Press Releases

Salceda: Ease of Paying Taxes will become law in two months; commends Lumagui for BIR’s fight against tax fraud; BIR should codify regulations, digitize all processes

August 4th, 2023

House Ways and Means Chair Joey Sarte Salceda (Albay, 2nd district), in a speech to officials of the Bureau of Internal Revenue in Legazpi City today, said that he expects that the Ease of Paying Taxes (EOPT) Act will become law within the next two months. The EOPT Law was identified as a priority measure by President Marcos in his second state of the nation address.

“I expect EOPT to become law this year; in fact, maybe in the next two months,” Salceda said.

“The President wants a system that is easy for all, and he is open to new ideas on how to do it,” Salceda added.

The EOPT Law is already being tackled in the Senate floor and Salceda says “Senator Gatchalian and his colleagues will probably be done with their version next week.”

Salceda identified the key features of the reform as follows:

“First, it will allow for taxpayer classification/segmentation. There will be a small and medium taxpayer division. Small and medium taxpayers will be imposed fewer conditions.”

“Second, it will relax rules on returns filing and the payment of taxes (i.e., “venue-filing” and “pay-as-you-file”).”

“Third, we will shift to an accrual-based tax system with the invoice as the key documentation for VAT transactions, rather than a dual system with receipts for goods and invoices for services. That will result in faster VAT refunds and the full implementation of the electronic invoicing system, which I championed under TRAIN.”

“Fourth, we will ease compliance requirements. Under that, we will remove payment of annual registration fee, the requirement of audit prior to closure of a business establishment or retirement from practice of profession, and the requirement to secure an Authority to Print Receipts. We will also ease the penalty imposition on non-medium and non-large taxpayers (none for first offense, 50% for second, full rate for third).”

“Finally, we will institute a risk-based audit policy for the BIR, so that the agency is not trigger-happy with issuing Letters of Authority.”

Lumagui commended, but BIR should digitize processes, codify regulations

Salceda also commended BIR Commissioner Romeo Lumagui Jr. for the agency’s fight against tax fraud, but adds that the BIR should pursue two other internal reforms.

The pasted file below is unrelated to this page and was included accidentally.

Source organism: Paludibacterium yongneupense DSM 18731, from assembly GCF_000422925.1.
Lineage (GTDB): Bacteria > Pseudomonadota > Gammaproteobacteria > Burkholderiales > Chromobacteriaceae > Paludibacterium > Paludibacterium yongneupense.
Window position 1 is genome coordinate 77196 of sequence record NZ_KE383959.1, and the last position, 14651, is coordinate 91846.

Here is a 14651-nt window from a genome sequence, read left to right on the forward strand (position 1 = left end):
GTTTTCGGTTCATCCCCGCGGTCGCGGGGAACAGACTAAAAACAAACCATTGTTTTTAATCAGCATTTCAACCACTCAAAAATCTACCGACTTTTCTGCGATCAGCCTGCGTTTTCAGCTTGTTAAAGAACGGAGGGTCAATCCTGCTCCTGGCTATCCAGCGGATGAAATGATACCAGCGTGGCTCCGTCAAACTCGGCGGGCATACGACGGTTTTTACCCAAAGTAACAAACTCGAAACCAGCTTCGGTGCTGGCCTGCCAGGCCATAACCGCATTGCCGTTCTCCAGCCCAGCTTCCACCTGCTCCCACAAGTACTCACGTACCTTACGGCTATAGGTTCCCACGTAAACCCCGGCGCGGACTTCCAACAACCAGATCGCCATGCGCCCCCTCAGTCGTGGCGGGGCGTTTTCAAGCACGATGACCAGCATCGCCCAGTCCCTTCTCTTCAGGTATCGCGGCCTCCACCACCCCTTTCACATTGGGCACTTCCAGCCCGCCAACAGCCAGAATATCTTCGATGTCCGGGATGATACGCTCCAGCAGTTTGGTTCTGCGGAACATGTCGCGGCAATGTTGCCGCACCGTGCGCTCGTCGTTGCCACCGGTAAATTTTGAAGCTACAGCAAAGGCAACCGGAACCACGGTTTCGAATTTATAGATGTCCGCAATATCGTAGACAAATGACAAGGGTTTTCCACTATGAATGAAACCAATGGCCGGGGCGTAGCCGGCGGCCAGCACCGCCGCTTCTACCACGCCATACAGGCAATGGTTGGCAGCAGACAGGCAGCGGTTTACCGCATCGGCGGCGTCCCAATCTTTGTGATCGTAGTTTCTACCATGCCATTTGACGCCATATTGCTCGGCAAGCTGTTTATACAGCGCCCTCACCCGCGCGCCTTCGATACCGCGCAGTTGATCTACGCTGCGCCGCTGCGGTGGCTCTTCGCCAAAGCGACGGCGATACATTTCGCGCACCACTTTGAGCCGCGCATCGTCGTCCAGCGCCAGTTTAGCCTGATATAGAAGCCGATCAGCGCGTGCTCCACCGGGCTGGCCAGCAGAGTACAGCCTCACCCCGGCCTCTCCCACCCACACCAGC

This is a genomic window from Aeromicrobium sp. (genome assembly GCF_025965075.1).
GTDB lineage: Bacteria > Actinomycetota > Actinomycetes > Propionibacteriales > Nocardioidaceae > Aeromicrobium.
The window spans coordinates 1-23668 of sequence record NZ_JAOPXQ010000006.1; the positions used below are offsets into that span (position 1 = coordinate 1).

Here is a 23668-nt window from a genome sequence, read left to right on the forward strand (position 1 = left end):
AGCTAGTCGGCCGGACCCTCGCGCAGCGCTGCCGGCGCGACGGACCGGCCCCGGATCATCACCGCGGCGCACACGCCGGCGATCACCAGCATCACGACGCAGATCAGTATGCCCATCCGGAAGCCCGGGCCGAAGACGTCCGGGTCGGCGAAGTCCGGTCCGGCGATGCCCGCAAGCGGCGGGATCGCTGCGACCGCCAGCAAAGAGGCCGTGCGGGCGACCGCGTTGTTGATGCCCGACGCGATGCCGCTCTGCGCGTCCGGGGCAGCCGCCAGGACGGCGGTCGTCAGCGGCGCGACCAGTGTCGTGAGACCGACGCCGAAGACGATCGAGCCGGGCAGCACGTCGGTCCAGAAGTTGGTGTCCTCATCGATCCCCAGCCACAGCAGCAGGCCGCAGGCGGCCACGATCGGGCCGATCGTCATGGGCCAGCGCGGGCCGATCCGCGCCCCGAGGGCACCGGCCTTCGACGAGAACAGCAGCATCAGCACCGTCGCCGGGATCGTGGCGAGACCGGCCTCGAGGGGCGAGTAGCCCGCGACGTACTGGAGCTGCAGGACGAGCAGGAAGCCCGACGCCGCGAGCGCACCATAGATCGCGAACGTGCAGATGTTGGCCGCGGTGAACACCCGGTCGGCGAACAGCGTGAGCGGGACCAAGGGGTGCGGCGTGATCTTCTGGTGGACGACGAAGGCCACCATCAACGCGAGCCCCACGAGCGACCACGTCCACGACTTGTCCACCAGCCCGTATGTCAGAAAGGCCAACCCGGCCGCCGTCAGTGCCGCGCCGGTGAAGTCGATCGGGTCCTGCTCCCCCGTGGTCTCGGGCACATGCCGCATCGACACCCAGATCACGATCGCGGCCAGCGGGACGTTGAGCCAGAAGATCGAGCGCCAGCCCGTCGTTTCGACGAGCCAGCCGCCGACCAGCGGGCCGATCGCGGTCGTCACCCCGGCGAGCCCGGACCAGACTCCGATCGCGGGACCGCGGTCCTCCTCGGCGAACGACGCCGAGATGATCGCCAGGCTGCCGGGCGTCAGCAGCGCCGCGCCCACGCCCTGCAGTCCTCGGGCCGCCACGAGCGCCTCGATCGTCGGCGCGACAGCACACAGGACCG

“An equivalent of as much as 86% of current VAT collections are not collected because of VAT fraud, use of fake receipts, or leakages in tax exemptions.” Salceda said.

“That is why I commend Commissioner Lumagui and the BIR for running after big-time tax racketeering and ghosting of tax receipts. And I am committed to making the crime of syndicated or large-scale tax receipts fraud more harshly punished. – because currently, the tax code does not discriminate between a small business padding its input VAT with receipts worth a few thousands and the P100-billion tax fraud scheme uncovered by Commissioner Lumagui and his people.”

“But, as an economist and management analyst, and recently, as a fan of this Netflix series called Qin Empire Alliance, I know that in the context of the State, virtue comes good laws properly executed. And our laws give plenty of room for corruption, discretion, fraud, arbitrage, and bribery.”

“Because the ironic fact of policy is that the more complex the laws are, the more corrupt the country becomes. The OECD has a study that suggests that the longer the constitution, the more corrupt the system. The same is true of the tax system. It is complex and corruption-prone by design.”

“First, the complete digital transformation of the tax process. All processes should be doable online.”

“Second, the complete codification of all tax regulations, as is the case in the United States, so that no regulation conflicts with another. As is often the case, when someone in the tax system wants to take it personally and run after you, they will cite an obscure regulation from the 1990s to get you. We should all be looking at the same set of documents. That is why every great civilization has undertaken a codification of its laws. You cannot build a harmonious society without doing that.”

“The Bangko Sentral ng Pilipinas has already taken that step with the Manual of Regulation for Banks. I urge the BIR to learn from the BSP in that regard,” Salceda said.

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